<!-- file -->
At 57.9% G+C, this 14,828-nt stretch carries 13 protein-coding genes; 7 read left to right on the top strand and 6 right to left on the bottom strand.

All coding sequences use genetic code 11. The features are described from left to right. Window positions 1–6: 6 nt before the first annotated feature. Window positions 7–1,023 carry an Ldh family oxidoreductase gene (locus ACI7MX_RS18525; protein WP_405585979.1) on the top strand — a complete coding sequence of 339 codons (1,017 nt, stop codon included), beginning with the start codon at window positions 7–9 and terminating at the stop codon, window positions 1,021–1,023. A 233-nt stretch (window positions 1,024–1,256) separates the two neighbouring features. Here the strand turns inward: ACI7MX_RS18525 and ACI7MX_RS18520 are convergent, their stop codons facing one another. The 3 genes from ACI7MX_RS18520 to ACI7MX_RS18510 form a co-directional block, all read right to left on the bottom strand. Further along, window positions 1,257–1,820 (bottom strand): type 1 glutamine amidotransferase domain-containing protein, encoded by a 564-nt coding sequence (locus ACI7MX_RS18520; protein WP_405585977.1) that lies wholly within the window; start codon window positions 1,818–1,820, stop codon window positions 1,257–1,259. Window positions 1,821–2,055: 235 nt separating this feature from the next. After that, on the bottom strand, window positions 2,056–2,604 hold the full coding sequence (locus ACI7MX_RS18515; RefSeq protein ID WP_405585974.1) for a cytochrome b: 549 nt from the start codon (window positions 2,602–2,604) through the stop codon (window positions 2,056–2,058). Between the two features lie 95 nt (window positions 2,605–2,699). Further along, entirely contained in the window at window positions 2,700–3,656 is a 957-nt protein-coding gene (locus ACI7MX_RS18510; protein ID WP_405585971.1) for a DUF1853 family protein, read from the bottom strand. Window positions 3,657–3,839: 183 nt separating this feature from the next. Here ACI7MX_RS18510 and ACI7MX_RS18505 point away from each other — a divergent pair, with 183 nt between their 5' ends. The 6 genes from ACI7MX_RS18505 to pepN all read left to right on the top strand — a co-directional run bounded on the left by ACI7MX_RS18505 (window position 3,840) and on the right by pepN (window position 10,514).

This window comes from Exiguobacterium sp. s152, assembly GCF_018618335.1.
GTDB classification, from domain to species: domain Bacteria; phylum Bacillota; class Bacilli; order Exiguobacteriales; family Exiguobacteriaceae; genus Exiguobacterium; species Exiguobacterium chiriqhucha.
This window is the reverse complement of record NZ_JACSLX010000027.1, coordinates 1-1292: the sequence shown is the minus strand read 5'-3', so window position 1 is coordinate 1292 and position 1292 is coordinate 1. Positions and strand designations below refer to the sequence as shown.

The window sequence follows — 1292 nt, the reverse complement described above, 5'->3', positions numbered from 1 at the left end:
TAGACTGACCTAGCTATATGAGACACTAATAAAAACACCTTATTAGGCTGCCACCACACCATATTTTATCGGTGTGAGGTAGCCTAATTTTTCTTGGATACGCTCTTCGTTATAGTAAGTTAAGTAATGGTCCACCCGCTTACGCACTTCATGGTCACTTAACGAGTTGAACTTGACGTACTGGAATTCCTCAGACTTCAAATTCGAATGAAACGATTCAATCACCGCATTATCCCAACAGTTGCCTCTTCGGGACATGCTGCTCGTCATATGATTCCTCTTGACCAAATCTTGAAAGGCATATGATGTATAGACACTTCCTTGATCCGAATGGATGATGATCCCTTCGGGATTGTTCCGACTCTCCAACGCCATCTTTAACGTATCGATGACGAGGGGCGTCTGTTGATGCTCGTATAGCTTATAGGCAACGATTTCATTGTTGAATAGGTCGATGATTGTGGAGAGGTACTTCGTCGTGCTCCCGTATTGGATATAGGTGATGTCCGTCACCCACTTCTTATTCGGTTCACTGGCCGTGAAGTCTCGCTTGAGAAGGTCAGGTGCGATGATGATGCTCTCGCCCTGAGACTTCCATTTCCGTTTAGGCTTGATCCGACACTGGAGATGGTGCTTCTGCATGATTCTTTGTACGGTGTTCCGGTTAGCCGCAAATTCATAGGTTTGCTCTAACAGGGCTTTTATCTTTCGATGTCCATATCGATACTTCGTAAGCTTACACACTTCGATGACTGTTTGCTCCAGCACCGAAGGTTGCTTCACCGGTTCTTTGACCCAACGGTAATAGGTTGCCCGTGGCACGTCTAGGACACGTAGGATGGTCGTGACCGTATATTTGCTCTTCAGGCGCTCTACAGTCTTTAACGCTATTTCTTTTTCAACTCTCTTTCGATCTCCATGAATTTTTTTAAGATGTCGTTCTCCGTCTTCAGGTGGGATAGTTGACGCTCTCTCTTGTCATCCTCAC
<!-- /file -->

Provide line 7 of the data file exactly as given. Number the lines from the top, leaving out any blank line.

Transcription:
TAGACTGACCTAGCTATATGAGACACTAATAAAAACACCTTATTAGGCTGCCACCACACCATATTTTATCGGTGTGAGGTAGCCTAATTTTTCTTGGATACGCTCTTCGTTATAGTAAGTTAAGTAATGGTCCACCCGCTTACGCACTTCATGGTCACTTAACGAGTTGAACTTGACGTACTGGAATTCCTCAGACTTCAAATTCGAATGAAACGATTCAATCACCGCATTATCCCAACAGTTGCCTCTTCGGGACATGCTGCTCGTCATATGATTCCTCTTGACCAAATCTTGAAAGGCATATGATGTATAGACACTTCCTTGATCCGAATGGATGATGATCCCTTCGGGATTGTTCCGACTCTCCAACGCCATCTTTAACGTATCGATGACGAGGGGCGTCTGTTGATGCTCGTATAGCTTATAGGCAACGATTTCATTGTTGAATAGGTCGATGATTGTGGAGAGGTACTTCGTCGTGCTCCCGTATTGGATATAGGTGATGTCCGTCACCCACTTCTTATTCGGTTCACTGGCCGTGAAGTCTCGCTTGAGAAGGTCAGGTGCGATGATGATGCTCTCGCCCTGAGACTTCCATTTCCGTTTAGGCTTGATCCGACACTGGAGATGGTGCTTCTGCATGATTCTTTGTACGGTGTTCCGGTTAGCCGCAAATTCATAGGTTTGCTCTAACAGGGCTTTTATCTTTCGATGTCCATATCGATACTTCGTAAGCTTACACACTTCGATGACTGTTTGCTCCAGCACCGAAGGTTGCTTCACCGGTTCTTTGACCCAACGGTAATAGGTTGCCCGTGGCACGTCTAGGACACGTAGGATGGTCGTGACCGTATATTTGCTCTTCAGGCGCTCTACAGTCTTTAACGCTATTTCTTTTTCAACTCTCTTTCGATCTCCATGAATTTTTTTAAGATGTCGTTCTCCGTCTTCAGGTGGGATAGTTGACGCTCTCTCTTGTCATCCTCAC